“Data protection is at the forefront of the relationship between AI and the law,” as noted in the introduction to a study on the impact of the General Data Protection Regulation (“GDPR”) on artificial intelligence (“AI”), commissioned by the European Parliament (the “Study”). The Study was released on 29 June 2020, along with another important report on AI, an opinion of the European Data Protection Supervisor (“EDPS”) on the European Commission’s White Paper of February 2020 on AI (the “Opinion”).
The Study and the Opinion both acknowledge the growing importance and impact of AI, but warn about risks for both individuals and society.
The Study calls for a robust legal and ethical “socio-technical” framework which upholds the EU’s fundamental rights and values and preserves the “social good”. Nevertheless, it believes “there are ways to interpret, apply, and develop the data protection principles that are consistent with the beneficial uses of AI and big data.”
However, the Study notes that the GDPR “abounds in vague clauses and open standards.” It therefore calls for regulators to publish more guidance to help controllers and ensure that the EU remains internationally competitive. Such guidance is particularly needed as “the GDPR offloads the task of establishing how to manage risk and find optimal solutions onto controllers, a task which may be both challenging and costly.” The Study advocates a balance between allowing innovation but remaining “responsible”.
Amongst other things the Study:
- suggests a distinction between using personal data in a training set to build an algorithm and in drawing conclusions about individuals. The former, provided sufficient controls are in place, can be justified (potentially by the legitimate interest basis). The latter is likely to need free, specific and informed consent; and
- refers to the CJEU’s decision in the Schrems v Facebook case (Case C-498/16). Contrary to this decision, it argues that making collective actions easier would help data subjects to enforce their rights and obtain redress.
Overall though, the Study concludes that there is “no urgent need to make broad changes to the GDPR” in light of the advancement of AI.
The European Commission published its white paper on AI in February 2020 (see our blog). The EDPS had previously given informal comments to the European Commission on the draft of the White Paper in January 2020 and recently published its formal Opinion on the paper, building on its initial comments.
The EDPS’ primary objective is to ensure that European institutions and bodies respect the right to privacy and data protection. Unsurprisingly, the Opinion is therefore more concerned with the risks of AI, warning that it is no “silver bullet” for all society’s problems. It stresses risks that (in its view) the White Paper did not address, such as “the human tendency to trust in automated decision-making systems blindly.”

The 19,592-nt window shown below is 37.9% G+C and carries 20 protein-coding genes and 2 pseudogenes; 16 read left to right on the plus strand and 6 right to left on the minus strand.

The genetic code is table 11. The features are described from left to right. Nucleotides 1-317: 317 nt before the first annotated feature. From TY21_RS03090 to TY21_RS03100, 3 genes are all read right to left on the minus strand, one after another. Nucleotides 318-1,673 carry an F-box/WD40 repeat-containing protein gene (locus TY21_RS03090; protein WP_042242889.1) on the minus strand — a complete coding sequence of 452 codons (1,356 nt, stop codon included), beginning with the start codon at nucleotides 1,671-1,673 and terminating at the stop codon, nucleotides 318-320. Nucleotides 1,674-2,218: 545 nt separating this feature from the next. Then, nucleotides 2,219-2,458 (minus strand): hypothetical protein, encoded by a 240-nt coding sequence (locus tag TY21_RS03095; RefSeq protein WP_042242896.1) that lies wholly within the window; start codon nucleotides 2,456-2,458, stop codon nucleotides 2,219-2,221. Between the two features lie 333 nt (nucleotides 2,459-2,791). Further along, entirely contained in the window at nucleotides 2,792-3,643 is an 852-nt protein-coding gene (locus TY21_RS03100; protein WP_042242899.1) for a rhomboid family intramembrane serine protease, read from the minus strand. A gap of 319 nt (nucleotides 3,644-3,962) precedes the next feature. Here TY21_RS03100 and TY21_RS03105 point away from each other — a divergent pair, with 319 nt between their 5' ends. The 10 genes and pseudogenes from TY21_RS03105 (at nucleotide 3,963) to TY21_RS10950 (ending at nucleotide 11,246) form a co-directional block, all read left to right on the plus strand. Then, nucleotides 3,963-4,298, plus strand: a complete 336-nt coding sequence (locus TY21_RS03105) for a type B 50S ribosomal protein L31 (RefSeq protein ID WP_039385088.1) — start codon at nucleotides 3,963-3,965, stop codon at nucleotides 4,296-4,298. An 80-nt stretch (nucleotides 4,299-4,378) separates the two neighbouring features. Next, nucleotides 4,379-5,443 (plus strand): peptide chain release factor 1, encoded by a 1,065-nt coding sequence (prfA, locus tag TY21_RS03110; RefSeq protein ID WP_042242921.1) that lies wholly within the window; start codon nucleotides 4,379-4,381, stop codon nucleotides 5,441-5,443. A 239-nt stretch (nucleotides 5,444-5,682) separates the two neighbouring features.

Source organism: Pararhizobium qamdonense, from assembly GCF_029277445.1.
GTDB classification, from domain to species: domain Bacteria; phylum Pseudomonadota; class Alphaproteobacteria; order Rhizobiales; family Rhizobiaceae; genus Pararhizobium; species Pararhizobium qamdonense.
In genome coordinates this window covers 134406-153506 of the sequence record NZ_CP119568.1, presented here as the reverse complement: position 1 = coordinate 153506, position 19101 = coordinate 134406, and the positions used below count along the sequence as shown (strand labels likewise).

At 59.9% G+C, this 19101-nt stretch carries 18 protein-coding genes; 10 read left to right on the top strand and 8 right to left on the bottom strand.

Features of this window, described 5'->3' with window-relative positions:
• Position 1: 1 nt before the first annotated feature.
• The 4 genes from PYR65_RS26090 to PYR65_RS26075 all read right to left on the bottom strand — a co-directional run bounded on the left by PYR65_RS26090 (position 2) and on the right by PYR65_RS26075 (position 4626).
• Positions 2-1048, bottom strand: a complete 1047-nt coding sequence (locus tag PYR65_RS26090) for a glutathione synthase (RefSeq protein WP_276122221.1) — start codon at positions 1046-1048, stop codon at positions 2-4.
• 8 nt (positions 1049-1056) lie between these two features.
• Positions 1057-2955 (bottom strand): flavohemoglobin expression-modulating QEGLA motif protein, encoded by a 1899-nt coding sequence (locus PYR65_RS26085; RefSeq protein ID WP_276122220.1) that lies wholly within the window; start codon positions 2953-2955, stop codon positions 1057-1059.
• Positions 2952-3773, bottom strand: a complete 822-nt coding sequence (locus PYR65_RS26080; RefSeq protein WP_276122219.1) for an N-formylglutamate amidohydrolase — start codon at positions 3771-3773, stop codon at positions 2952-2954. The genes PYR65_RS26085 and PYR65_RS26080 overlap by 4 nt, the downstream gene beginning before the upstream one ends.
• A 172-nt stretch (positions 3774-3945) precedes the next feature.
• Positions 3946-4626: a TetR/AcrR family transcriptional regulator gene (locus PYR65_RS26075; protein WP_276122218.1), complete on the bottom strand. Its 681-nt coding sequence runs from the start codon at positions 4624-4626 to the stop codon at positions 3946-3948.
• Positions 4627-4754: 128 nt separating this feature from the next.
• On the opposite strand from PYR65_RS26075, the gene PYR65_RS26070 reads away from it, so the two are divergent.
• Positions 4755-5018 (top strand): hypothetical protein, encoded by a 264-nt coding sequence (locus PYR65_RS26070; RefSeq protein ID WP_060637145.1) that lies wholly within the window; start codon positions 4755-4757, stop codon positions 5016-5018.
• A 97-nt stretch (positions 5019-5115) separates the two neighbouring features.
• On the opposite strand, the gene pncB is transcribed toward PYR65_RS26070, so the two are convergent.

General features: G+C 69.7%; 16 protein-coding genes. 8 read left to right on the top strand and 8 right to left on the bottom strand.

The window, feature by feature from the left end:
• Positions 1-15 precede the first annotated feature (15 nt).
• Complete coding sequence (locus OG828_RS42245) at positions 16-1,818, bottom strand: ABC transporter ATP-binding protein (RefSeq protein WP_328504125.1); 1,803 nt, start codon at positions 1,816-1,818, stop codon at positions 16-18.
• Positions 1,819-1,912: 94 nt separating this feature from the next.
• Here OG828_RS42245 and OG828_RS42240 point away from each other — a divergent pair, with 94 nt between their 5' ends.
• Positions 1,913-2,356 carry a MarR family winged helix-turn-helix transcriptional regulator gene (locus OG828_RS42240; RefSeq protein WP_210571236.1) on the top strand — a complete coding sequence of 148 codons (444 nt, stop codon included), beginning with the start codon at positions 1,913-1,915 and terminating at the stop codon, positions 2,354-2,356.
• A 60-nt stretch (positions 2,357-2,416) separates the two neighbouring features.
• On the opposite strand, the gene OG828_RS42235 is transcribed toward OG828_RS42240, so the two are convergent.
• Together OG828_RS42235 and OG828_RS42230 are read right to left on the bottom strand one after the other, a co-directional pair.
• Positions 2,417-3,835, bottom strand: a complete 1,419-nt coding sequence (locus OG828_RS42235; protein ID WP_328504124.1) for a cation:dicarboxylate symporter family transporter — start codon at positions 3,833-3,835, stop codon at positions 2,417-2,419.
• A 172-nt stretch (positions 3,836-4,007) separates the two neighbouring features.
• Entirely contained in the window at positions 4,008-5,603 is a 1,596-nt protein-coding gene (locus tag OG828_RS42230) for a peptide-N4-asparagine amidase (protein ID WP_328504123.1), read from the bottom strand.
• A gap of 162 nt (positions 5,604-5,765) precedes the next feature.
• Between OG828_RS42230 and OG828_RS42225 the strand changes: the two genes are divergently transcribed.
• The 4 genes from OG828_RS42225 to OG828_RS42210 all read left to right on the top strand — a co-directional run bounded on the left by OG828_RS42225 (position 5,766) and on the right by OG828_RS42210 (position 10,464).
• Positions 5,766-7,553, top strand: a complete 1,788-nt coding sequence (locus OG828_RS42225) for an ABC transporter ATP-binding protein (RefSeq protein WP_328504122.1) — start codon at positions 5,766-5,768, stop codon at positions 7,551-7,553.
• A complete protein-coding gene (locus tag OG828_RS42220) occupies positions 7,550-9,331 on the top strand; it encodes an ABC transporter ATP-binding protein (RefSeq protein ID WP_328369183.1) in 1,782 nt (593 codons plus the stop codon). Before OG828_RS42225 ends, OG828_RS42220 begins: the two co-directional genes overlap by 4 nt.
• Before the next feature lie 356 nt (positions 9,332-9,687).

The Opinion also regrets that the White Paper did not provide a single, clear definition of AI. It calls for this to be formulated so that such definition can “frame the scope of actions and possible future legislative proposals.”
There is particular concern about biometric identification technologies (which not only recognise faces but also gait, fingerprints, DNA, voice, keystrokes etc.). Despite their potential benefits, brought into focus by the Covid crisis, the Opinion calls for a “moratorium” on their deployment until “an informed and democratic debate can take place” and suitable safeguards can be put in place.
It adds the general observation that “data protection rules are designed primarily to protect individuals.” Hence the Opinion suggests the GDPR may not be effective for issues which affect a whole neighbourhood, such as the deployment of predictive policing. The Opinion therefore calls for any future AI-related regulations to protect “collectives and society as a whole”, in addition to individuals.
That said, the EDPS is not convinced by the White Paper’s view that there are regulatory gaps which need addressing by way of new AI-focused legislation. It notes that many of the risks identified in the White Paper apply equally to other new / emerging technologies; the Opinion therefore calls for “a sound regulatory gap analysis” to inform any proposals for a future AI regulatory framework.
The Opinion concludes, like the Study, that the GDPR is “technology-neutral” and “no obstacle for the successful adoption of new technologies, in particular AI.”
"there are ways to interpret, apply, and develop the data protection principles that are consistent with the beneficial uses of AI and big data"